Black Beauty remembers a lot about his early life, which is just as well, as it forms an idyllic contrast to the more troubled times he encounters in later years. Given his carefree start in life, it's instructive that the first place which the young horse can remember is a large, pleasant meadow with a pond of clear water in it. Shady trees leaned over the pond, with rushes and water-lilies growing at the deep end. It was all very picturesque.
Black Beauty had a close relationship with his mother. In the daytime he ran by her side, and at night he'd lay down close to her. When his mother went off to work each morning, Black Beauty would run with six young colts in the meadows. They would all go off and play together, galloping gaily through the fields. It was a lot of fun.
But Black Beauty's mother is a bit of a snob and solemnly instructs her son that the colts are mere cart-horses and so not very well-bred. Black Beauty, on the other hand, comes from impeccable stock; his grandfather won the cup two years at the Newmarket races. His mother tells the young foal that he must live up to the standards of his noble lineage by never kicking or biting, not even when playing.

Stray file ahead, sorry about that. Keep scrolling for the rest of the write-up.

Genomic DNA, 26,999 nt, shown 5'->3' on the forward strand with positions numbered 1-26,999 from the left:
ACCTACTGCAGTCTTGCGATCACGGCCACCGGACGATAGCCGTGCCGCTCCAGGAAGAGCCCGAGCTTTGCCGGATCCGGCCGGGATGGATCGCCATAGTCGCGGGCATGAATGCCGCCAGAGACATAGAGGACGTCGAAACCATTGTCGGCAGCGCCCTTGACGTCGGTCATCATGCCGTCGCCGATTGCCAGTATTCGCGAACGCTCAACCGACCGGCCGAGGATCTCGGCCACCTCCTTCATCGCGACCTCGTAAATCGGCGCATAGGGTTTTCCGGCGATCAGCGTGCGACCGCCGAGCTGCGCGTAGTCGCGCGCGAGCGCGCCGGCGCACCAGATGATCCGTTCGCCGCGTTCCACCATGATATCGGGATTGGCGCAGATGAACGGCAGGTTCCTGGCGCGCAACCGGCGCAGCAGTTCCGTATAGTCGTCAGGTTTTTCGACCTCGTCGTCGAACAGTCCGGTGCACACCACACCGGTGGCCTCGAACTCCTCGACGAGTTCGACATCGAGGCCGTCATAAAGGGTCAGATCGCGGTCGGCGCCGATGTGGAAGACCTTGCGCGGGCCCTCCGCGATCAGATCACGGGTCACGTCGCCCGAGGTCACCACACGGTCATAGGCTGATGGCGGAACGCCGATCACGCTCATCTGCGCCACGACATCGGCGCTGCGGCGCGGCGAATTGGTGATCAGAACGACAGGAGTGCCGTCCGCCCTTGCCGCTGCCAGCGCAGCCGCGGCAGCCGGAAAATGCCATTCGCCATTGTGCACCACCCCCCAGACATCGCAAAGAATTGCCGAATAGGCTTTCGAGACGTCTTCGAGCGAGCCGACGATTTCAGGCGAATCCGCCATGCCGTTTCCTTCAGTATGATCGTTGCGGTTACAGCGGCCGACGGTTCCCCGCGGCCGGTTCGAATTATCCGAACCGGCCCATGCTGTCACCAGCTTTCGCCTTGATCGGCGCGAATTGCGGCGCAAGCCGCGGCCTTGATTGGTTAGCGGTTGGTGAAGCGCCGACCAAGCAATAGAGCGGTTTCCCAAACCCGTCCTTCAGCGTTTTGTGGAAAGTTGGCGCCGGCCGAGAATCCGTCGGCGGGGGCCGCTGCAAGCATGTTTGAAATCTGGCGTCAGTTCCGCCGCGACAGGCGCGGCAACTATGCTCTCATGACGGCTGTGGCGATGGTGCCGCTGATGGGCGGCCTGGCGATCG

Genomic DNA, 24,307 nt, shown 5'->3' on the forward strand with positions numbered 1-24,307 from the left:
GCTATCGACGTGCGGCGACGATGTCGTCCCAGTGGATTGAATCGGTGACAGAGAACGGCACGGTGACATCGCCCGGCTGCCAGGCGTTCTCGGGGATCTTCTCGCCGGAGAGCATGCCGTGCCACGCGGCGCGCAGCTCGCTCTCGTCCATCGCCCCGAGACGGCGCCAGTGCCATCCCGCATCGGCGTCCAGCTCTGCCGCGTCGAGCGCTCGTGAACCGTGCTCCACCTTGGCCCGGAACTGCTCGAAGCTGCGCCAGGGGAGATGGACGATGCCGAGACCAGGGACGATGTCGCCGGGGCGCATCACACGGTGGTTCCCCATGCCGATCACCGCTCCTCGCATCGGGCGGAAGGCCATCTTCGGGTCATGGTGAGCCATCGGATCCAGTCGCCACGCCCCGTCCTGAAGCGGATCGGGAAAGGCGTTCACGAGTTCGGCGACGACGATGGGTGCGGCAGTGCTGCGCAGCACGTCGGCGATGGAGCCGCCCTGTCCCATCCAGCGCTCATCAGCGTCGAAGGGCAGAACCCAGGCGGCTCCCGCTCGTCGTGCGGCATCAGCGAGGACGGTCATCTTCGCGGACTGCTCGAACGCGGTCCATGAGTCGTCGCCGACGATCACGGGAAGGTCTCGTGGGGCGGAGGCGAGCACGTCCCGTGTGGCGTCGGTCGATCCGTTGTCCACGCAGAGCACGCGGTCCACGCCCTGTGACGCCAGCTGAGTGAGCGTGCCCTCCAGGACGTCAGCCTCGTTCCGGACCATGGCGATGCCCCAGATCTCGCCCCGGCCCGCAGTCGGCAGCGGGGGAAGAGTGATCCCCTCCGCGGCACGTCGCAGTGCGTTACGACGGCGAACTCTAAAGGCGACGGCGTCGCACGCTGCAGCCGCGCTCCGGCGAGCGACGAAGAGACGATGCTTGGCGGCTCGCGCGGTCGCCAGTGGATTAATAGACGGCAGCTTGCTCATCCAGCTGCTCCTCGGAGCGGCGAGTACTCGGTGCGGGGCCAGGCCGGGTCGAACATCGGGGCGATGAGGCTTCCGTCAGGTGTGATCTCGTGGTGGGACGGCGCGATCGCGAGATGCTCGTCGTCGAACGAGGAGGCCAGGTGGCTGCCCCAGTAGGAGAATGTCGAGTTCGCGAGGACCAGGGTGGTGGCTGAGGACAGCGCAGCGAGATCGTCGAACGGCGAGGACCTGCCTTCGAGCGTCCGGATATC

Black Beauty also remembers that he was fortunate in that the humans he encountered in his early life were, for the most part, kind and friendly. (Contrast this with how they appear later on in the story). His master was a good man, who always ensured that his horses were well taken care of. Old Daniel, the man responsible for looking after the horses, was also a very gentle man. The plowboy Dick could be a bit of a pain, mind you; he'd throw sticks and stones at the colts to make them gallop. But his fun and games came to an abrupt end one day when the master caught him in the act and boxed his ears.